“He’s ⁣going⁢ to deliver wins for the American people,” ⁤said Rep. Matt Rosendale (R-Mont.). “We’ve ⁣had members who ‌have been here for ⁤15 years saying they’ve never seen‌ our conference as ⁤united as⁤ it is today.”

Majority Whip Tom Emmer (R-Minn.) said. “I firmly‌ believe that with House Republicans now⁢ united and ready‍ to get back to work, as our new speaker said, our best days lie ​ahead.”

NTD’s Melina Wisecup​ contributed to this report.

⁣ What are‍ the main points of contention in the agricultural and food policy bill that Speaker Johnson is committed to‌ resolving?

Is another ⁢high-priority item on Speaker Johnson’s agenda. ⁢The bill, which addresses agricultural and food policy, has been a contentious issue in Congress, ​with disagreements ‌over funding levels and⁢ program reforms. Mr. Johnson is committed to resolving these differences and passing a comprehensive Farm Bill before ‍the ‌end⁣ of December.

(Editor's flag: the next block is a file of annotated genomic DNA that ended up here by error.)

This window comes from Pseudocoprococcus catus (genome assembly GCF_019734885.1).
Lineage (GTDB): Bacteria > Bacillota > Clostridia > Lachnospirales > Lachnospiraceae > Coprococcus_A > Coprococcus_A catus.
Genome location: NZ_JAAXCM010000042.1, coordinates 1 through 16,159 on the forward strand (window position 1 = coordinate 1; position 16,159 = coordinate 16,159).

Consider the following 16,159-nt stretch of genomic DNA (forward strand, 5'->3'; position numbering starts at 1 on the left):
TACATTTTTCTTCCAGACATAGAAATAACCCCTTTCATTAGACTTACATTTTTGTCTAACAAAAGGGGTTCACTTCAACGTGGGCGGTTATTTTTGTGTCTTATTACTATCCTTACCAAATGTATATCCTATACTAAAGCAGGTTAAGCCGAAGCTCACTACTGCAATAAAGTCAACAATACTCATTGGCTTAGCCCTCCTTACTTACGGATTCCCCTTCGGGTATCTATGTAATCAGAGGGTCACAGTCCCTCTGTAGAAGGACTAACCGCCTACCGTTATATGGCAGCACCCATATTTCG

Address ⁢Immigration Reform

As the nation grapples with an ongoing immigration crisis, Speaker Johnson recognizes the need for comprehensive immigration reform. ‍He aims to work with members from both parties to find common⁢ ground and develop a solution⁣ that addresses border security, provides ​a pathway to citizenship ‌for undocumented immigrants, and​ improves the legal immigration system. Immigration reform is⁤ a complex and sensitive issue, but Mr. Johnson remains optimistic that‌ progress can be made.